It may be more for all I know.
I think the time has come for us to ask the hon. the Minister what the profits on those plots will be when he sells them.
Nothing. The Housing Commission does not make profits.
I am grateful to hear this, but if this is so, I am asking the hon. the Minister whether it is not a fact that he is making profits on other plots.
The Development Board, yes.
Will the Minister tell this House at some stage what the profits are which he is making on plots, while he is supposed to be looking after the housing needs of the people?
To which plots are you referring now?
I am referring to the plots on which profits are made.
But you do not know how the whole thing works. You know nothing.
No, the hon. the Minister cannot get away with that artifice.
I have asked you to which plots you are referring.
The hon. the Minister has asked enough questions. I am now asking them. I want to tell the Minister that he ought to make those 3,800 plots available to meet the crying housing shortage in Cape Town. Let the people buy them. The hon. the Minister knows that a plot in the Peninsula is as hard to come by as a farm in Adderley Street, but while he knows that, he is keeping 3,800 plots off the property market. In the third place, I want to say that the hon. the Minister should also do his share to ensure that there is proper co-ordination between himself and the various Departments.
I shall make you an offer as far as those plots are concerned. I shall release all those plots if you get the Cape Town City Council to address that request to me.
Sir, I did not know before that the hon. the Minister was under the wings of the Cape Town City Council. I did not know before that the hon. the Minister was being controlled by the Cape Town City Council.
You do not know what the Housing Act says.
The Housing Act has nothing to do with this. It is the hon. the Minister who takes action.
It has everything to do with this.
The Development Board or the hon. the Minister may take action.
The Development Board does not build houses.
They do not build houses, but they may sell the plots.
For you to speculate with them?
Sir, the hon. the Minister cannot escape from his embarrassment by asking a lot of questions.
Neither can you with your stupid questions.
They are so stupid that the hon. the Minister cannot reply to them. I want to tell the hon. the Minister that he cannot get away from the fact that his Department has a greater duty to perform than ever before, and the statement we read in his annual report, i.e. that there is no serious housing shortage, is the greatest understatement of the year.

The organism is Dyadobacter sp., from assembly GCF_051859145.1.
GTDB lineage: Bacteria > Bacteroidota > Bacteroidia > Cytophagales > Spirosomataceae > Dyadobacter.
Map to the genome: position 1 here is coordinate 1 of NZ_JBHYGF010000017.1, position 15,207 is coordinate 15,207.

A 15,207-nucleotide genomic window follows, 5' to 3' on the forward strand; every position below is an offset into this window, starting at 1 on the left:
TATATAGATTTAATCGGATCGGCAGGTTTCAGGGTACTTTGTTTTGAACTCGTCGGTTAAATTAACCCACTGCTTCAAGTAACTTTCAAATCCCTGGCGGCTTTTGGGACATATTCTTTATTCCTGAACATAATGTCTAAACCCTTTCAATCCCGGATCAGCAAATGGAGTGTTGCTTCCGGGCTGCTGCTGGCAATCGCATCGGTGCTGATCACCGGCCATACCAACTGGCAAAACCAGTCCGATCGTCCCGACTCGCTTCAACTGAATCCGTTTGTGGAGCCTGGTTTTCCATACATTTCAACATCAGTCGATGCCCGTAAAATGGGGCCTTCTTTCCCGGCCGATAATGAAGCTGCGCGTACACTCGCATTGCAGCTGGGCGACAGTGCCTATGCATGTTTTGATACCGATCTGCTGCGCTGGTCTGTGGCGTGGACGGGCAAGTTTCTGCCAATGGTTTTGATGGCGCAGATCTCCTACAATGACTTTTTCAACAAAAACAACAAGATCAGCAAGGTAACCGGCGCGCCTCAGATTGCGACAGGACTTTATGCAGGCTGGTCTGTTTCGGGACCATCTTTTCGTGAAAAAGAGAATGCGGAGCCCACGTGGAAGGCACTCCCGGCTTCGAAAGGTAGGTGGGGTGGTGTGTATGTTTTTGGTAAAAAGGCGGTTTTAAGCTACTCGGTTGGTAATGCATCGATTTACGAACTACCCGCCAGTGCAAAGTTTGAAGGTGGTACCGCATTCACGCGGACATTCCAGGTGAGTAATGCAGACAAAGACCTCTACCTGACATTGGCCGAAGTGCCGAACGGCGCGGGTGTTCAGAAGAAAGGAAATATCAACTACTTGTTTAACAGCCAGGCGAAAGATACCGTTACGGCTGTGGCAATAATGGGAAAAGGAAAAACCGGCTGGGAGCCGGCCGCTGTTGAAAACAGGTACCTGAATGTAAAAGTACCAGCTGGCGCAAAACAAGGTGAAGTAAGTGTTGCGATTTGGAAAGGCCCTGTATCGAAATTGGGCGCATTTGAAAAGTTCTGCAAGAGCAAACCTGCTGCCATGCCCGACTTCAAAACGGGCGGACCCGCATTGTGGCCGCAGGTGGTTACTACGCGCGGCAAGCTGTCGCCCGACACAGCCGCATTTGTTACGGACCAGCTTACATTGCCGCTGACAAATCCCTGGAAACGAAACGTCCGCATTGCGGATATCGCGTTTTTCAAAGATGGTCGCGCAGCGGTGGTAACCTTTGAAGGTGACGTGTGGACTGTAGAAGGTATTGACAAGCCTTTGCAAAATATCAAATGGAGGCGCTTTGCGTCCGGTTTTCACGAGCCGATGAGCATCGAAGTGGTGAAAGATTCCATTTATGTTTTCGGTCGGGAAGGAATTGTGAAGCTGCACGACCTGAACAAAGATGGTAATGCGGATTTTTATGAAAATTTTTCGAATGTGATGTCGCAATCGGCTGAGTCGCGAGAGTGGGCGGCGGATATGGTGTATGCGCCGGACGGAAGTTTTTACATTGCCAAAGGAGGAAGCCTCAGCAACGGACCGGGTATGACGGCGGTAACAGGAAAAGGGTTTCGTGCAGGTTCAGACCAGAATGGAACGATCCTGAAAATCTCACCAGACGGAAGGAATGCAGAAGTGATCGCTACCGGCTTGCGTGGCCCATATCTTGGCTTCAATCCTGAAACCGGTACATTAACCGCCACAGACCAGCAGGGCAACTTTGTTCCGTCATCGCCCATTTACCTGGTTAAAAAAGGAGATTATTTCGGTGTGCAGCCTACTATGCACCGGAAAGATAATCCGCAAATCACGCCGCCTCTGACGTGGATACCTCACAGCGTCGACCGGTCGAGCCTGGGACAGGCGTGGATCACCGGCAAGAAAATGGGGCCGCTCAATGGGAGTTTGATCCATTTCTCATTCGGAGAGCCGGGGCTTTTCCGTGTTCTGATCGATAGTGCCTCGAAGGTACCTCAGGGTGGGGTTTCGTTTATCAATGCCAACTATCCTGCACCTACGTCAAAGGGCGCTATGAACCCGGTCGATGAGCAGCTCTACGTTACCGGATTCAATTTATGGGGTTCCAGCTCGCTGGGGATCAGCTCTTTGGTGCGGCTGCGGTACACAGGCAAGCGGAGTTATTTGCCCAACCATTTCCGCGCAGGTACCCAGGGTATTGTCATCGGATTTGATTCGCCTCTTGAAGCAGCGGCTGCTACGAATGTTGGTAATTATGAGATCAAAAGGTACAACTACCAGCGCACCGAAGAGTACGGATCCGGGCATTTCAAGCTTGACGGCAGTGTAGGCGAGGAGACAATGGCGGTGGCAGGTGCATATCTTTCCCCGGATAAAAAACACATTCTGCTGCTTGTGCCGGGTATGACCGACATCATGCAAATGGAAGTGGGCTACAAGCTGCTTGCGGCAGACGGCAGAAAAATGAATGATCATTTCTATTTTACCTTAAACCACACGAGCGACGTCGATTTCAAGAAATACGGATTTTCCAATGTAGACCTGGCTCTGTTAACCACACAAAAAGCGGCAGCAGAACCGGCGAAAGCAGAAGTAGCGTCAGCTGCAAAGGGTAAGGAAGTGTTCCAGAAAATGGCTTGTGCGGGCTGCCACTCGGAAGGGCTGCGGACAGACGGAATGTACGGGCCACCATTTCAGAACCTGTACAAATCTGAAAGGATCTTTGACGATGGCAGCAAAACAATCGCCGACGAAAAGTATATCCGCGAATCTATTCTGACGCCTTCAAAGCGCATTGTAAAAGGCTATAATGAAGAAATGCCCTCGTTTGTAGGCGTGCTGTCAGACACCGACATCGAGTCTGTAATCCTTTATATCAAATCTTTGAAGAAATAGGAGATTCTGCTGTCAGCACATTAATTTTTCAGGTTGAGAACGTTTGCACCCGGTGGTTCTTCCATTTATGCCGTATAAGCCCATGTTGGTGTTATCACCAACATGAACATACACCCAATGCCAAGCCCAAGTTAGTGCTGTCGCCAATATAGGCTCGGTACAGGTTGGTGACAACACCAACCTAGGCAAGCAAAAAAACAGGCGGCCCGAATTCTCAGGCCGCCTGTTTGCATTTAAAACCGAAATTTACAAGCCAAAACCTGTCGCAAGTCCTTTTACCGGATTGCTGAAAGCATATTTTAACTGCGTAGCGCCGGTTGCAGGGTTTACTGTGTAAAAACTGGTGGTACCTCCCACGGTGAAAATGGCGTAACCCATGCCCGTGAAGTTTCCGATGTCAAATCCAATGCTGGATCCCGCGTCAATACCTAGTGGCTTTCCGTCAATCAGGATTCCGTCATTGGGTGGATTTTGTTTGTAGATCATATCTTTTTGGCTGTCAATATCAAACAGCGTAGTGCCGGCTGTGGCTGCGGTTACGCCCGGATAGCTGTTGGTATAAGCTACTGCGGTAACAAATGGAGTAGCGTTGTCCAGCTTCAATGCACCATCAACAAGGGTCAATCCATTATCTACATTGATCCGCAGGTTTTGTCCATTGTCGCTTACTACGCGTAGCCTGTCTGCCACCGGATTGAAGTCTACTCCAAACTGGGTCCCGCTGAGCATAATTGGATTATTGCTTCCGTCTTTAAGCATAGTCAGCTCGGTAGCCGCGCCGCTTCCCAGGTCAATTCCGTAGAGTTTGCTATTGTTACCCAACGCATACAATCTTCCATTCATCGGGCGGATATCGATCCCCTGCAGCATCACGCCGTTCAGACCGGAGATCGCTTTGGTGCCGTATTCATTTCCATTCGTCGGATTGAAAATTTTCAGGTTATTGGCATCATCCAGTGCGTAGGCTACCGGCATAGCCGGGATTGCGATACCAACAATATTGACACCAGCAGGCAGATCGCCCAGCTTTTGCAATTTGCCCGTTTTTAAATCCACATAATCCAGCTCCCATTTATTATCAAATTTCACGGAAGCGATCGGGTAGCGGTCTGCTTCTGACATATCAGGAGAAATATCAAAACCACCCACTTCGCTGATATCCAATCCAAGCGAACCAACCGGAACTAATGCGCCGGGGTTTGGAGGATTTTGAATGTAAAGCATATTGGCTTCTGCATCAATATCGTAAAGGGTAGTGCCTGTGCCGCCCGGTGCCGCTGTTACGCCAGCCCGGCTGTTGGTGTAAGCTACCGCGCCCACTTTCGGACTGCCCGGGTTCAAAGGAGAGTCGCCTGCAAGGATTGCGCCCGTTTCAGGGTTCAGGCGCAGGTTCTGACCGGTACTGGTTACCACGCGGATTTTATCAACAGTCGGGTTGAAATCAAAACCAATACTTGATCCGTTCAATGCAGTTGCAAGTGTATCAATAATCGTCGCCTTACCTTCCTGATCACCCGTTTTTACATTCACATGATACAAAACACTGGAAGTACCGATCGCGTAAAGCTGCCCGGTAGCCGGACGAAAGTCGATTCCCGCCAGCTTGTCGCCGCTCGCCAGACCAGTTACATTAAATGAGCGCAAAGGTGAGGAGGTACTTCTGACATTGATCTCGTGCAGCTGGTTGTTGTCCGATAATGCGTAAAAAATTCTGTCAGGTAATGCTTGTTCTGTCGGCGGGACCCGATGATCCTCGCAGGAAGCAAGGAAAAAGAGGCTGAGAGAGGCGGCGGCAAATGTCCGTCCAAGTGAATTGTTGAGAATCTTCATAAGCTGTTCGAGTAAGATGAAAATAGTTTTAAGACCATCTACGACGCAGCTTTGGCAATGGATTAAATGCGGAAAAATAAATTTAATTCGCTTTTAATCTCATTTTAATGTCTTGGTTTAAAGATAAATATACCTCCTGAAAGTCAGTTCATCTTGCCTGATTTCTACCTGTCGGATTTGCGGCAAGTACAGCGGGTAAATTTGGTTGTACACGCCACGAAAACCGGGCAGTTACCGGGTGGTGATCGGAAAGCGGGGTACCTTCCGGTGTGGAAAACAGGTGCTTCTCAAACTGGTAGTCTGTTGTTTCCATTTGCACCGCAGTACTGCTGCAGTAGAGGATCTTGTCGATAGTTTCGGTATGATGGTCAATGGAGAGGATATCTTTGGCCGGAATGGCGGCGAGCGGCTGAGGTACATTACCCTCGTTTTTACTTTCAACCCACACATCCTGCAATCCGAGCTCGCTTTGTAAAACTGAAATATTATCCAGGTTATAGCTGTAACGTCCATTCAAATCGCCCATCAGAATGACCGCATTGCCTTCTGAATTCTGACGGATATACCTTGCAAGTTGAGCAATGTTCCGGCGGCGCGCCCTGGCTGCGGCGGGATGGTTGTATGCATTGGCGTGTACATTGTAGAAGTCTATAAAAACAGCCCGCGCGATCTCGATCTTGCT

Bring me a few names before my Vote comes up for discussion.
I shall bring them. Sir, this Budget offers very little for relieving the housing shortage, and if the man in the street were to ask after the Budget what had been done for him, he would have to come to the conclusion that next to nothing had been done for him. Sir, do you know what we are doing? I have been listening to the hon. the Minister of Social Welfare. In the modern times in which we are living he actually took the step of comparing present conditions, as far as old-age pensions are concerned, to those which prevailed in 1928 and 1948. Does the hon. the Minister not realize that conditions have changed completely during the past 22 years?
Under National rule.
By the way, the prosperity we have been hearing about is due to the fact that this side is not applying its colour policy, because if they were to apply their labour policy in keeping with their ideology, the whole economy of South Africa would collapse.
That is what you want.
Sir, I repeat that hon. members on the opposite side must not think that they will get away with telling us what the people got in 1948 and what they are getting now. In the past 22 years new norms and new needs have arisen, and I am asking whether any hon. member in this House this afternoon can get up and tell me that an old person, an old woman of 65 years or more, can live on R35 per month.
In my constituency they are grateful to get it.
Sir, the hon. member says they are grateful. I accept that they are grateful. If I am on the point of dying from thirst in the desert and need one gallon of water to keep me alive, I shall welcome a drop. Sir, regardless of statistics or whatever, the vital question is this: Is there any member in this House who can tell me that an old person can live on R35 per month. If there is such an hon. member, let him get up so that I may see what he looks like. And if no hon. member gets up to tell me this, then I ask the hon. the Minister of Finance to rectify this matter. I cannot believe that this prosperous South Africa with its diamonds and gold and raw materials cannot succeed in paying our aged more than R35 each per month. I have been taught that if one wanted to gauge the level of civilization attained by a people, one should look at the way it is treating its aged. If we look at the way the Nationalist Party is treating the aged, I say the time has arrived for us to review the question of social welfare and the treatment of our aged.
I believe the hon. the Minister of Community Development is painting a picture for us. of things which do not exist, and I believe the hon. the Minister of Social Welfare and Pensions is out of touch with the needs of the people, and I believe the hon. the Minister of Finance has not even given an indication in his Budget that he has any idea of the needs of thousands of people in South Africa.